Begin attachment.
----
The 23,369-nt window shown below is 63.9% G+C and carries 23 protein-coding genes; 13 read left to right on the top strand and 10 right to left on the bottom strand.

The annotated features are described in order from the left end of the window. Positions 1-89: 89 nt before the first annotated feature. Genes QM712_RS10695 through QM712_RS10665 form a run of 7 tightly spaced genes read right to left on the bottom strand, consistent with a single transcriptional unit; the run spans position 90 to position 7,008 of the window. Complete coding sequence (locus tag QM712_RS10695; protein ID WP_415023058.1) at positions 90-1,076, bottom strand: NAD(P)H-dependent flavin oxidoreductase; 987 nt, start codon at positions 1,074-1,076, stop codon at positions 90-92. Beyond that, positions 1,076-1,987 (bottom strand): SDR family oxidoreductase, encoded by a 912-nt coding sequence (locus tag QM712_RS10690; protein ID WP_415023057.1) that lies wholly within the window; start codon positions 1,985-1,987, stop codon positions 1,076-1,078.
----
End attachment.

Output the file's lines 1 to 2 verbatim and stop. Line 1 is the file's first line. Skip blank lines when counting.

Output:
The 23,369-nt window shown below is 63.9% G+C and carries 23 protein-coding genes; 13 read left to right on the top strand and 10 right to left on the bottom strand.

The annotated features are described in order from the left end of the window. Positions 1-89: 89 nt before the first annotated feature. Genes QM712_RS10695 through QM712_RS10665 form a run of 7 tightly spaced genes read right to left on the bottom strand, consistent with a single transcriptional unit; the run spans position 90 to position 7,008 of the window. Complete coding sequence (locus tag QM712_RS10695; protein ID WP_415023058.1) at positions 90-1,076, bottom strand: NAD(P)H-dependent flavin oxidoreductase; 987 nt, start codon at positions 1,074-1,076, stop codon at positions 90-92. Beyond that, positions 1,076-1,987 (bottom strand): SDR family oxidoreductase, encoded by a 912-nt coding sequence (locus tag QM712_RS10690; protein ID WP_415023057.1) that lies wholly within the window; start codon positions 1,985-1,987, stop codon positions 1,076-1,078.